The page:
Newspaper article The Christian Science Monitor

`Three Strikes': A Step Closer to Absurdity

Newspaper article The Christian Science Monitor

`Three Strikes': A Step Closer to Absurdity

Article excerpt

Regarding " `Three Strikes': a Step Closer to Zero Tolerance of Crime," May 2: The "three strikes" legislation became law in California on March 8, so I wonder why the author is still trying to justify his regressive, Draconian philosophy.

"Zero tolerance" is what is practiced in nondemocratic, totalitarian societies. I will not condone burglary, but I cannot accept communist China's answer of a bullet to the back of the head.

The author implies that if a high school student already has two felonies, he or she should be imprisoned for at least 25 years to life. But a little time and money could provide him with the example of a mentor-counselor, a job, and a chance to further his education or learn a trade. The alternative is to spend at least $625,000 on him over the next 25 years so that he can learn from his new role models at our steel university of crime.

As youthful violent crime continues to increase despite the politicians' prison construction program, perhaps more of us will see that pruning an unwanted branch is not the solution to the problem lying deep within the root. Patrick T. O'Connell Represa, Calif. California State Prison at Folsom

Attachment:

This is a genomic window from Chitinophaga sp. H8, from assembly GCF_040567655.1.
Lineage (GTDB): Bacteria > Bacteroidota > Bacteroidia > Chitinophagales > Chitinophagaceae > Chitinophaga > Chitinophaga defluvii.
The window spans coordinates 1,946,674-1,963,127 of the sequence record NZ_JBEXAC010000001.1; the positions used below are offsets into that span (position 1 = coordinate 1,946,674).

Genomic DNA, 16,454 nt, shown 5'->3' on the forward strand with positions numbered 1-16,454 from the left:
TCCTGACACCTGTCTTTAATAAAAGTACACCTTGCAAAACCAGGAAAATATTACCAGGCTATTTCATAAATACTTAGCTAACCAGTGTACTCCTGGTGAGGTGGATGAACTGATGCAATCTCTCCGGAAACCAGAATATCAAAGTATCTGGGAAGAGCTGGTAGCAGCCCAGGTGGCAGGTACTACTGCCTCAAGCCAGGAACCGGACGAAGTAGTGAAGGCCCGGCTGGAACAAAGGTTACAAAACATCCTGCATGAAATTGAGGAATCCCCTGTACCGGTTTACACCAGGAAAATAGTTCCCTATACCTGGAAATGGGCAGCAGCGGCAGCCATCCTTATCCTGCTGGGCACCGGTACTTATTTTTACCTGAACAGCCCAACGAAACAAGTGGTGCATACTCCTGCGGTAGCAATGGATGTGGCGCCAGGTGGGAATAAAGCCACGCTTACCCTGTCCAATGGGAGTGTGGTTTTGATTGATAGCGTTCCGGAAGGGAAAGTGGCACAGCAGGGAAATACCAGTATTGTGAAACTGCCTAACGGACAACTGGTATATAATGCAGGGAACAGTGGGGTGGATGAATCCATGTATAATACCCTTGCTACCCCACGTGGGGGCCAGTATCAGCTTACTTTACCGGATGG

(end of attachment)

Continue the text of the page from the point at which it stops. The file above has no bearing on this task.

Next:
The author of the opinion-page article says that we should not consider some crimes "more tolerable than others," and so favors targeting "three strikes" laws broadly rather than narrowly. But he, like almost everyone, has probably committed such crimes as speeding, jaywalking, and illegal parking. That makes him a criminal. I say, three strikes and he's out. Jeff Johnson San Francisco No return of single-income family

Although Richard Hokenson offers an interesting theory about why the labor force participation rates of young women have been wobbling since the late 1980s, his theory is unlikely to be accurate ("Young Women Exercise Options," May 24).

If, as he argues, the zigzagging labor force participation rates for women ages 20 to 24 is due to a return to the single-income family, one would expect this change to have affected only married women in this age group. …

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